Testament – These Colors Don’t Run

Sunday, 31st March 2013

(This content originally appeared on Blistering.com)

Thrash is by far the most cyclical style in all of metal. One decade it’s in (the 80’s), the next it’s out (the 90’s). Then it’s back in again (’00’s), and soon it will crest, which should happen any day now. So while the tide is high, who better to ride it than Testament? Universally regarded as the quintessential “everyman’s” thrash band, the Bay Area boys have just released their highest charting album to date (#12) in the form of Dark Roots of the Earth. Now, chart positions generally don’t matter, but they do in thrash, especially when the voluminous shadow of the Big 4 is everywhere one turns. With the exception of Anthrax, Testament has certainly outdone them all.

With their most grapple-ready album since 1989’s Practice What You Preach,Dark Roots is a mature, supremely heavy, and song-oriented outing, one that sees frontman Chuck Billy turn in one of his best vocal performances in years, as evidenced by cuts like “Rise Up,” “Cold Embrace,” and “Throne of Thorns.” And per the usual, the guitar tandem of Eric Peterson and Alex Skolnick have little trouble hanging with a big league drumming talent like Gene Hoglan (Dethklok, Strapping Young Lad). In fact, it appears it’s the other way around – Hoglan is practically pushed to the brink on multi-faceted extreme thrash romps such as “True American Hate” and “Native Blood.”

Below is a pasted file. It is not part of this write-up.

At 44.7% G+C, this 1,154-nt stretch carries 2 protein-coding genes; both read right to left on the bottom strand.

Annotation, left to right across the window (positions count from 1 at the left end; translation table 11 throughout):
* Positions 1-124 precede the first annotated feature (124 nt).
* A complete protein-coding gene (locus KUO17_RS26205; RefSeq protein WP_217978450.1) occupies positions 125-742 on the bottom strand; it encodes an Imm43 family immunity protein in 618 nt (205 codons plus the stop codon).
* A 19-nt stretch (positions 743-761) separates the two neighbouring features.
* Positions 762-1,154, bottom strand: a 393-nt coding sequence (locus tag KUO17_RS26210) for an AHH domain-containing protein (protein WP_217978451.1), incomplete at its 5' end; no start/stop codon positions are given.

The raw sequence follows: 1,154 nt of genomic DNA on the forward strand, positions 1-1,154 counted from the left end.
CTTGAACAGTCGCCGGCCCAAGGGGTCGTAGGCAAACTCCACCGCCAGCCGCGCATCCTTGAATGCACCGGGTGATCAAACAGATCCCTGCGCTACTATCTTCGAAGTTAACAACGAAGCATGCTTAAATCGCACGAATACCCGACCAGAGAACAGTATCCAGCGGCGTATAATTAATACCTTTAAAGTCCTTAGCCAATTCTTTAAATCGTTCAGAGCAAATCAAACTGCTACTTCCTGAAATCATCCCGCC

Phoning in on a Thursday afternoon, the towering Billy was more than happy to discuss the back story behind Dark Roots with Blistering, as well as the band’s tumultuous mid-90’s period, which at the moment, seems like a distant memory…

Blistering.com: When you saw the sales figure for the new album and where it charted, what was the general reaction amongst the band?